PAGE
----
Levels of evidence for human system risk evaluation

NPJ Microgravity. 2024 Mar 20;10(1):33. doi: 10.1038/s41526-024-00372-w.

Abstract

NASA uses a continuous risk management process to seek out new knowledge of spaceflight-induced risk to human health and performance. The evidence base that informs the risk assessments in this domain is constantly changing as more information is gleaned from a continuous human presence in space and from ongoing research. However, the limitations of this evidence are difficult to characterize because fewer than 700 humans have ever flown in space, and information comes from a variety of sources that span disciplines, including engineering, medicine, food and nutrition, and many other life sciences. The Human System Risk Board (HSRB) at NASA is responsible for assessing risk to astronauts and communicating this risk to agency decision-makers. A critical part of that communication is conveying the uncertainty regarding the understanding of the changes that spaceflight induces in human processes and the complex interactions between humans and the spacecraft. Although the strength of evidence grades is common in the academic literature, these scores are often not useful for the problems of human spaceflight. The HSRB continues to update the processes used to report the levels of evidence. This paper describes recent updates to the methods used to assign the level of evidence scores to the official risk postures and to the causal diagrams used by the HSRB.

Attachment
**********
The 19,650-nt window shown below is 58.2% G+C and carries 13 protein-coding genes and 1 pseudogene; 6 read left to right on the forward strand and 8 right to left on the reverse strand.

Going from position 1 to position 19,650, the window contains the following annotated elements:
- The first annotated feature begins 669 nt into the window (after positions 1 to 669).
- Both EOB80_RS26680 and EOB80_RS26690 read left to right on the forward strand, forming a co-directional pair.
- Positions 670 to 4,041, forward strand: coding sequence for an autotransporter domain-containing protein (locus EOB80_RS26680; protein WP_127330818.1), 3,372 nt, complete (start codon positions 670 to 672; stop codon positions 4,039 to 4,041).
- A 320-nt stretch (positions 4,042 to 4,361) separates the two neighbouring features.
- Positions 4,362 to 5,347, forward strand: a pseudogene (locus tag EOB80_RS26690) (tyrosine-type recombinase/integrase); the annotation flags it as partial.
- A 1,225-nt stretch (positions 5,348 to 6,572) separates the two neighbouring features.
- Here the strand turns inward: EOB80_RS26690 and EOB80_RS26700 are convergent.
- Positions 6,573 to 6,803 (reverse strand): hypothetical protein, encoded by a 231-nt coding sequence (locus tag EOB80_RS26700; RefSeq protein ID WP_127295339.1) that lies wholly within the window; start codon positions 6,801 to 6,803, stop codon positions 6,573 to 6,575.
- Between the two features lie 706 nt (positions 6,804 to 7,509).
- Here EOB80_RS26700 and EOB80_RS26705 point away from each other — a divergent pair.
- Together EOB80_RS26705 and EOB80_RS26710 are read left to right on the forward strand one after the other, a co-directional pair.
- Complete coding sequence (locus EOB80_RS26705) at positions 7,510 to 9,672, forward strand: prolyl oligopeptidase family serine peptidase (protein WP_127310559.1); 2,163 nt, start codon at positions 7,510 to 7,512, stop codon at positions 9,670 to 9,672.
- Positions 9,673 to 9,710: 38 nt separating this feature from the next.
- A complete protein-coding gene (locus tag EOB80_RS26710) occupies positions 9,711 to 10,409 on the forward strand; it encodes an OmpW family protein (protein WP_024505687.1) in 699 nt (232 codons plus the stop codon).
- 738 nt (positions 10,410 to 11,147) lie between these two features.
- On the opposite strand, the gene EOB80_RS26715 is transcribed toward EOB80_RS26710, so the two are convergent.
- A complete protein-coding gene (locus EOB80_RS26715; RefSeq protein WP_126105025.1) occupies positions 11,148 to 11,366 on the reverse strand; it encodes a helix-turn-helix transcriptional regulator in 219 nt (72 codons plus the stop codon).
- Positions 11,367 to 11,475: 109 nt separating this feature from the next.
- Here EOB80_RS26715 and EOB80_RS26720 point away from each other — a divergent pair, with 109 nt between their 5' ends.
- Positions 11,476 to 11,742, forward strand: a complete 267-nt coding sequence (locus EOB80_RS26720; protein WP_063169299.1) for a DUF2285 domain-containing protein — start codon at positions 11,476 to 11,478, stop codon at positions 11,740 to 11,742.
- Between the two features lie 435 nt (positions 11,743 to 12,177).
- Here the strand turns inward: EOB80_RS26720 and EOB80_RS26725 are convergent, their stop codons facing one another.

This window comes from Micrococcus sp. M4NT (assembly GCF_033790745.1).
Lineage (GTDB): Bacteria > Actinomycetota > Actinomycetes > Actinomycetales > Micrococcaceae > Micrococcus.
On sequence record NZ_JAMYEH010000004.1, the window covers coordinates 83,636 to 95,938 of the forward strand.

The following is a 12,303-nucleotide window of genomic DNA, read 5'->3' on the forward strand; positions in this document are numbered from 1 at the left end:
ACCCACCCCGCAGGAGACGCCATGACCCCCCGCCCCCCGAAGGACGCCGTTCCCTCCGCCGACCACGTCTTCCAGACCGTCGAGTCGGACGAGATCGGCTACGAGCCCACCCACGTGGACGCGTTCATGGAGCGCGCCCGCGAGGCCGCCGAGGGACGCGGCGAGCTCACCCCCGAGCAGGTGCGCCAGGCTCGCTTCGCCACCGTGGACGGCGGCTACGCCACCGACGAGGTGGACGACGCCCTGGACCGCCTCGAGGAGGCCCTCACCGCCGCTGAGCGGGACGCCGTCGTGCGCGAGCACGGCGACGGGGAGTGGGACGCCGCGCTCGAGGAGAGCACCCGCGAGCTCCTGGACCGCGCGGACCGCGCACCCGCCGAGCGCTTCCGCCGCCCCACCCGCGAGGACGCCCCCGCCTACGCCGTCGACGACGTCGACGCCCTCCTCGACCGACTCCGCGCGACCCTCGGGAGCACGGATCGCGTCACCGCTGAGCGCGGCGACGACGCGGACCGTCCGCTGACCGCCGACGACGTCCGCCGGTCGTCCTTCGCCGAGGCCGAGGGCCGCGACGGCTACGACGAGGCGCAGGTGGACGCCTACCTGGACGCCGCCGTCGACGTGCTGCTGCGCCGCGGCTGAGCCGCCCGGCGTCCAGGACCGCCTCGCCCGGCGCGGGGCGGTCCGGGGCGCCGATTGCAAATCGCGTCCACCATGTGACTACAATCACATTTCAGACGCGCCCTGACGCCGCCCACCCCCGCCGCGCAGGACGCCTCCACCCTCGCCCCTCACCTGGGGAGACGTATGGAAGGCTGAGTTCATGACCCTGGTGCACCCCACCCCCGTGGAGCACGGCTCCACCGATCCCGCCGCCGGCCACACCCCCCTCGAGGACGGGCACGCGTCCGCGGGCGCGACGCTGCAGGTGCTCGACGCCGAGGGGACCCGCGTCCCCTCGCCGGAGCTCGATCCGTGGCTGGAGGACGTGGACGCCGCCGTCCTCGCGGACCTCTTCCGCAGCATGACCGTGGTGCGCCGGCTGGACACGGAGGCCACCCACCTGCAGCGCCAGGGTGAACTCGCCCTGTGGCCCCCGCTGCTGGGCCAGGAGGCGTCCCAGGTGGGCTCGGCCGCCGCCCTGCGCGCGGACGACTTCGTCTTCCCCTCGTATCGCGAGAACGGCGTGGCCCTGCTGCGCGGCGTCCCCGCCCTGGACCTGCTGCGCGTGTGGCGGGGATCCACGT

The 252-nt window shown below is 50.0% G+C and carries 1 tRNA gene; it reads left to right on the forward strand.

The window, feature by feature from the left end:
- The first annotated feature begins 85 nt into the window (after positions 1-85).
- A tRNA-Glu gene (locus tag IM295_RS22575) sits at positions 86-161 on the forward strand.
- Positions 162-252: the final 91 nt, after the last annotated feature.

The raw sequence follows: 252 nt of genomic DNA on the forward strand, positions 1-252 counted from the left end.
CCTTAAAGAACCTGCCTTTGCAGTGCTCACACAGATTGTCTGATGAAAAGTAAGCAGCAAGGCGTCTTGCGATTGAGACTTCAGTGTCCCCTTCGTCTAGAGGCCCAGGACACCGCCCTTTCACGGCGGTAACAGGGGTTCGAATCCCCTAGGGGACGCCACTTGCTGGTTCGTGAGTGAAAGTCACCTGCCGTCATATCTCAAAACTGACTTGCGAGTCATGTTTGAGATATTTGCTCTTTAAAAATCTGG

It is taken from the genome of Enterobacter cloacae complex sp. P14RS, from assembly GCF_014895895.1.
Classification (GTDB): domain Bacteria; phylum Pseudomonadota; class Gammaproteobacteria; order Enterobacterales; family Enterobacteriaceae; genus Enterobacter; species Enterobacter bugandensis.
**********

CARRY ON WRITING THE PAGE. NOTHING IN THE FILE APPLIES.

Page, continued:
Publication types

  • Review